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One important task of the federal judiciary is to resolve cases presenting tensions between national and state governments. The United States Court of Appeals for the Fifth Circuit justly is renowned for its work in this area. One major, if not sensational, arena in which these tensions surface is in cases presenting issues of federal jurisdiction, pursuant to which federal courts allocate power between the national and state judicial systems.

During the survey period the Fifth Circuit published almost one hundred opinions dealing with substantive issues of federal jurisdiction. Like others before me, I have not undertaken in this essay to discuss all of these cases. Instead, this essay considers only cases that raise significantly difficult and recurring problems. This judgment, of course, is subjective; my opinion as to importance necessarily reflects my interests. Thus, I readily recognize that my selection has left a number of significant federal jurisdiction cases beyond the scope of this essay. On the other hand, I have not intentionally omitted any nonadmiralty case on which the panel did not unanimously agree as to the federal jurisdictional question; I have included the only en bane case, the only case explicitly creating a conflict among the federal courts of appeals, and the only case in which the Supreme Court granted plenary review.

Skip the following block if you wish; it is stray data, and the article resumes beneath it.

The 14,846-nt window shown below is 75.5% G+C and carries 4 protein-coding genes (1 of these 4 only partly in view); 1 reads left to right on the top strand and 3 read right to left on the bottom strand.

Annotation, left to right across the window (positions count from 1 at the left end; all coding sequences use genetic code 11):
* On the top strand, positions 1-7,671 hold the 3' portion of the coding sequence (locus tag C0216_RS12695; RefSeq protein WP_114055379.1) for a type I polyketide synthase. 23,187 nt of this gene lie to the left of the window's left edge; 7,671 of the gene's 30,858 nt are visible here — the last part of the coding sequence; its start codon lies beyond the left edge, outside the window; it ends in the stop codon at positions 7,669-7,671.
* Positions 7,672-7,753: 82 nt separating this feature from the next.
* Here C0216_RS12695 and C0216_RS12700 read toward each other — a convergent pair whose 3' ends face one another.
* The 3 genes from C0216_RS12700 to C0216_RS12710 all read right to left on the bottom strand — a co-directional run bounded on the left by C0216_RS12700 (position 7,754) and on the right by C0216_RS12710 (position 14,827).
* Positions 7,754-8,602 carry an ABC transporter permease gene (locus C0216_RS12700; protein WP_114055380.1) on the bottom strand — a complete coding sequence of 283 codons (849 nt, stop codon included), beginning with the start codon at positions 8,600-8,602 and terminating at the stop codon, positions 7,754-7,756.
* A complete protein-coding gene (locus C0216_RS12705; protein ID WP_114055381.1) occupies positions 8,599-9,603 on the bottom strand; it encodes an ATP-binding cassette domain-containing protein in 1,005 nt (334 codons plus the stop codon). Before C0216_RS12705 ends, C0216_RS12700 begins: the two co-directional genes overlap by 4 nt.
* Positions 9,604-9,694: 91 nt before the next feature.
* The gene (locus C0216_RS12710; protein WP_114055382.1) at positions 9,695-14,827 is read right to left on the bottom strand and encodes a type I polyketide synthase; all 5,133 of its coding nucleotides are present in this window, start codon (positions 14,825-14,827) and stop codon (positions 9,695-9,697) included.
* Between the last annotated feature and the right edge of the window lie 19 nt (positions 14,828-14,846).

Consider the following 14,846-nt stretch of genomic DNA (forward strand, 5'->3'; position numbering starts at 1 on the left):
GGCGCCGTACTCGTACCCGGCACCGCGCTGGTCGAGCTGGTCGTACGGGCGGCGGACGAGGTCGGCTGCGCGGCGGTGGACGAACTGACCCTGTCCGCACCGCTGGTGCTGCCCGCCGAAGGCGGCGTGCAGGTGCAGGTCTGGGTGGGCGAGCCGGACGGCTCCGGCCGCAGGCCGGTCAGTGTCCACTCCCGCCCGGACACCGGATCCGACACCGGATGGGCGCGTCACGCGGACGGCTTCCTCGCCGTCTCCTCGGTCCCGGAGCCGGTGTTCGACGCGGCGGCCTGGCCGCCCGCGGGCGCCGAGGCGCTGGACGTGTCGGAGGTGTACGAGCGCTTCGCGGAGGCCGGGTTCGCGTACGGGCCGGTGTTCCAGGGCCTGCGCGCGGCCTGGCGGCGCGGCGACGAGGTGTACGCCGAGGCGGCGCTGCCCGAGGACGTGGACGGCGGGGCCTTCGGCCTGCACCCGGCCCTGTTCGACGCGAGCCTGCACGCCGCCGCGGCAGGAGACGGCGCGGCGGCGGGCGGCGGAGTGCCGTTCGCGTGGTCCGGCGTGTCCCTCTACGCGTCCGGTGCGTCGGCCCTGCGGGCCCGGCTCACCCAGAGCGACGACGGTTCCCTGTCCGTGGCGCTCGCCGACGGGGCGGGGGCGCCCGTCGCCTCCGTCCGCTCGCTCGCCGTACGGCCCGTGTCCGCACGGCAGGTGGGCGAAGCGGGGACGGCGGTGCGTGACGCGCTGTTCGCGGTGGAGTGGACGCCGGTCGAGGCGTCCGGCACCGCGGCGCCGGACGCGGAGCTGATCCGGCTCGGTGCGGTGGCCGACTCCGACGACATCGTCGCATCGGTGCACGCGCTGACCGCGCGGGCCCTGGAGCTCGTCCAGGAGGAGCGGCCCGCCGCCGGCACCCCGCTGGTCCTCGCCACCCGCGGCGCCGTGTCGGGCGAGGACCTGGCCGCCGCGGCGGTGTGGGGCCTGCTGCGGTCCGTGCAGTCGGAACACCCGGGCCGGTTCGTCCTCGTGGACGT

The cases I have chosen to discuss fall into three categories. First, the Fifth Circuit decided five significant cases involving the grant of jurisdiction over cases "arising under" federal law. Second, the Fifth Circuit decided two interesting cases evaluating the circumstances under which a party can remove litigation from a state court to a national court. Finally, this essay considers four cases regarding a variety of doctrines – ranging from judicially-based doctrines of abstention to Congressional provisos such as the Tax Injunction Act – pursuant to which federal courts may decline to exercise jurisdiction otherwise available to them.


Courts | Jurisdiction | Law